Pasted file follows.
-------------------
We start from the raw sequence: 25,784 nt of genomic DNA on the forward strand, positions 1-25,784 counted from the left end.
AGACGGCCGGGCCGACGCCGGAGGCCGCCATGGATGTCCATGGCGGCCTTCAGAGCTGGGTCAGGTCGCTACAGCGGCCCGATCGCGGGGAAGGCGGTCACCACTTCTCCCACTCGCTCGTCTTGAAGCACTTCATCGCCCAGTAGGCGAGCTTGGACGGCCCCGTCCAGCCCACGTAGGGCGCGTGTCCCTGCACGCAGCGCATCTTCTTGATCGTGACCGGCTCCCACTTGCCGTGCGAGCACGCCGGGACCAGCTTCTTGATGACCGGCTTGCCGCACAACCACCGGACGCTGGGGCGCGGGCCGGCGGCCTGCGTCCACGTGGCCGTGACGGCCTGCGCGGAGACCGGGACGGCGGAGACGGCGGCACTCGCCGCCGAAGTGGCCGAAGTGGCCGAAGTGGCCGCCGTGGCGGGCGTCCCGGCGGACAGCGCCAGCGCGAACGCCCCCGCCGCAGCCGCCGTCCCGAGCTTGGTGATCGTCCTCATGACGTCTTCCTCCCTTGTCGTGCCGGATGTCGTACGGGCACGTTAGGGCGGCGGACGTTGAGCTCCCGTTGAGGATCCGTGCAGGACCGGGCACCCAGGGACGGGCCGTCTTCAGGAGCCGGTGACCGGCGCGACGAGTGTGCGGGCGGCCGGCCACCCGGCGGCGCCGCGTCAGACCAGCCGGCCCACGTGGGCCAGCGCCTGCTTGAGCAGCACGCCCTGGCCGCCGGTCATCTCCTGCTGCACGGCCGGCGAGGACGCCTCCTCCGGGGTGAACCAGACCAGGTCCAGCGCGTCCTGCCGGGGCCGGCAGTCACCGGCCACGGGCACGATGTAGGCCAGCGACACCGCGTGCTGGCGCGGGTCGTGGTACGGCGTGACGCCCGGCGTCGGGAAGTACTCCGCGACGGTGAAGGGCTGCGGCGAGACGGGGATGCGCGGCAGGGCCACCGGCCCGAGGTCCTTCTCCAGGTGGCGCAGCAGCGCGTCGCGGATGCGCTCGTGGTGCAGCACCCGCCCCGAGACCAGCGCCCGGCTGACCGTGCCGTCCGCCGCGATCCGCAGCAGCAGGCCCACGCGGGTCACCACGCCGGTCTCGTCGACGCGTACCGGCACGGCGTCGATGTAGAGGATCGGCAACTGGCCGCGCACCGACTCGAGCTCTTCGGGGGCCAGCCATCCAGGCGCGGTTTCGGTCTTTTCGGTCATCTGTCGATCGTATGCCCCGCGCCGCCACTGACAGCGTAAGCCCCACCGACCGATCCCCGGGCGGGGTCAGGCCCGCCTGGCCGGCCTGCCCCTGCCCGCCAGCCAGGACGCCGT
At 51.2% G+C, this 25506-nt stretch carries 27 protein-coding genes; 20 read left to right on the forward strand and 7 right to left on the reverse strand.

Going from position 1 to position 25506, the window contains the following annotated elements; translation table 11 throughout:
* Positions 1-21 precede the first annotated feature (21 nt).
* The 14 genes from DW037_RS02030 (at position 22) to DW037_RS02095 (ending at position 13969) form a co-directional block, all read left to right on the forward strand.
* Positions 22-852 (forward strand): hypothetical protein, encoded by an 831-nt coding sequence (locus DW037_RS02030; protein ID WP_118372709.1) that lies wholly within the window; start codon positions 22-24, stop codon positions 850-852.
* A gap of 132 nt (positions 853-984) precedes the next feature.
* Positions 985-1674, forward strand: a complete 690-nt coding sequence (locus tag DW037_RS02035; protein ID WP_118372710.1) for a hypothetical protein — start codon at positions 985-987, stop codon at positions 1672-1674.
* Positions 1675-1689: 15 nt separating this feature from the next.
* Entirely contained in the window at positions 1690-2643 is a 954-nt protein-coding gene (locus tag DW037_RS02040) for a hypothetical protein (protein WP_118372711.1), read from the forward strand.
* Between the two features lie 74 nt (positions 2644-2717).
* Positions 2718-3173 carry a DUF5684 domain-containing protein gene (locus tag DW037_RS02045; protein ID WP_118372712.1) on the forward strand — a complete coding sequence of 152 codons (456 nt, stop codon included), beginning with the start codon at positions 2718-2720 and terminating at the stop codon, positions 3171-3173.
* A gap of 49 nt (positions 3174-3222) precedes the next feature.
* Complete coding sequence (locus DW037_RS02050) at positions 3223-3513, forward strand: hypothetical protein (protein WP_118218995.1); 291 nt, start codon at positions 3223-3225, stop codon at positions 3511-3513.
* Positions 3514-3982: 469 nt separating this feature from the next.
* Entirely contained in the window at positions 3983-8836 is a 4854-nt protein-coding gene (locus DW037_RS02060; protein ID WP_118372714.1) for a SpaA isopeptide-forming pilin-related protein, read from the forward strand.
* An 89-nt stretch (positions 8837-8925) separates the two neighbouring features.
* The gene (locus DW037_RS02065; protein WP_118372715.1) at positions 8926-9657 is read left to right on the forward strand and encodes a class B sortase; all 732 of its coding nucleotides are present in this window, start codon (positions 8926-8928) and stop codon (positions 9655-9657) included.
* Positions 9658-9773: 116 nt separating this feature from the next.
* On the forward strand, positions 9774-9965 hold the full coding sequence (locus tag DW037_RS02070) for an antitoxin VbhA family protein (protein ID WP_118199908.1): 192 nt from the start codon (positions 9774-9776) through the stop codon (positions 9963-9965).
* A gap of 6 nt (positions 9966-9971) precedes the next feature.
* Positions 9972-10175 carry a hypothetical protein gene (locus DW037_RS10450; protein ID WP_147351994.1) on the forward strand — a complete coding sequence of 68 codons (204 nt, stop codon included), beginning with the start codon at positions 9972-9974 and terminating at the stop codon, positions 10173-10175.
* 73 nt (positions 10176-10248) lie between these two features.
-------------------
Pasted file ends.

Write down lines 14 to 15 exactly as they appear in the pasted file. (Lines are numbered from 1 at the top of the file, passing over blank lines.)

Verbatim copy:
* A gap of 49 nt (positions 3174-3222) precedes the next feature.
* Complete coding sequence (locus DW037_RS02050) at positions 3223-3513, forward strand: hypothetical protein (protein WP_118218995.1); 291 nt, start codon at positions 3223-3225, stop codon at positions 3511-3513.